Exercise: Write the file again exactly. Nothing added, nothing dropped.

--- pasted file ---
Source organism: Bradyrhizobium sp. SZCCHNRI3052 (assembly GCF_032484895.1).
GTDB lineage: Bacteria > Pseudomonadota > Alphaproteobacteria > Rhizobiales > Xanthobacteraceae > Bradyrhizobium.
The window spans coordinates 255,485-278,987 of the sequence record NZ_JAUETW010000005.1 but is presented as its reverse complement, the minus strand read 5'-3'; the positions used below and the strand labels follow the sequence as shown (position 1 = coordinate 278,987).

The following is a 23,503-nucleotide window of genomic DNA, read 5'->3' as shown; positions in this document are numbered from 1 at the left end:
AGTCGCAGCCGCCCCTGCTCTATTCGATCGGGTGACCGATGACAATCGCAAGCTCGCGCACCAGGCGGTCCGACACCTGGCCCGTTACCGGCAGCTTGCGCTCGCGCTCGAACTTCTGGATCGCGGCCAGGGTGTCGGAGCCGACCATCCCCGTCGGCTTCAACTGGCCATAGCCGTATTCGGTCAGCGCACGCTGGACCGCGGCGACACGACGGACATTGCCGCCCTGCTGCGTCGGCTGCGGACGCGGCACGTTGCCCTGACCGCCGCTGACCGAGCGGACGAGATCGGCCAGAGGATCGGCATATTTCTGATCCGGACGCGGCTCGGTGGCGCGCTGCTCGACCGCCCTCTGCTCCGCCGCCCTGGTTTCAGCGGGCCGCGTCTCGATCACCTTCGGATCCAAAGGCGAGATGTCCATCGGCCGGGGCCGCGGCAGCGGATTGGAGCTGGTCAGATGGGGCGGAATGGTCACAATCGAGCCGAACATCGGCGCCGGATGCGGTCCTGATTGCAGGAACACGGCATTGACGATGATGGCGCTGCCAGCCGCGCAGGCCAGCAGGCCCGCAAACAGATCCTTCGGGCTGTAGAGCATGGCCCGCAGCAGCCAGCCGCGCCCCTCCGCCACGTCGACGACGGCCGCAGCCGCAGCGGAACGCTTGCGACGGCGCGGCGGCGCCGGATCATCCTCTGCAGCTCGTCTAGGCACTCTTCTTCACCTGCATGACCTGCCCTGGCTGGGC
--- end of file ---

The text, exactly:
Source organism: Bradyrhizobium sp. SZCCHNRI3052 (assembly GCF_032484895.1).
GTDB lineage: Bacteria > Pseudomonadota > Alphaproteobacteria > Rhizobiales > Xanthobacteraceae > Bradyrhizobium.
The window spans coordinates 255,485-278,987 of the sequence record NZ_JAUETW010000005.1 but is presented as its reverse complement, the minus strand read 5'-3'; the positions used below and the strand labels follow the sequence as shown (position 1 = coordinate 278,987).

The following is a 23,503-nucleotide window of genomic DNA, read 5'->3' as shown; positions in this document are numbered from 1 at the left end:
AGTCGCAGCCGCCCCTGCTCTATTCGATCGGGTGACCGATGACAATCGCAAGCTCGCGCACCAGGCGGTCCGACACCTGGCCCGTTACCGGCAGCTTGCGCTCGCGCTCGAACTTCTGGATCGCGGCCAGGGTGTCGGAGCCGACCATCCCCGTCGGCTTCAACTGGCCATAGCCGTATTCGGTCAGCGCACGCTGGACCGCGGCGACACGACGGACATTGCCGCCCTGCTGCGTCGGCTGCGGACGCGGCACGTTGCCCTGACCGCCGCTGACCGAGCGGACGAGATCGGCCAGAGGATCGGCATATTTCTGATCCGGACGCGGCTCGGTGGCGCGCTGCTCGACCGCCCTCTGCTCCGCCGCCCTGGTTTCAGCGGGCCGCGTCTCGATCACCTTCGGATCCAAAGGCGAGATGTCCATCGGCCGGGGCCGCGGCAGCGGATTGGAGCTGGTCAGATGGGGCGGAATGGTCACAATCGAGCCGAACATCGGCGCCGGATGCGGTCCTGATTGCAGGAACACGGCATTGACGATGATGGCGCTGCCAGCCGCGCAGGCCAGCAGGCCCGCAAACAGATCCTTCGGGCTGTAGAGCATGGCCCGCAGCAGCCAGCCGCGCCCCTCCGCCACGTCGACGACGGCCGCAGCCGCAGCGGAACGCTTGCGACGGCGCGGCGGCGCCGGATCATCCTCTGCAGCTCGTCTAGGCACTCTTCTTCACCTGCATGACCTGCCCTGGCTGGGC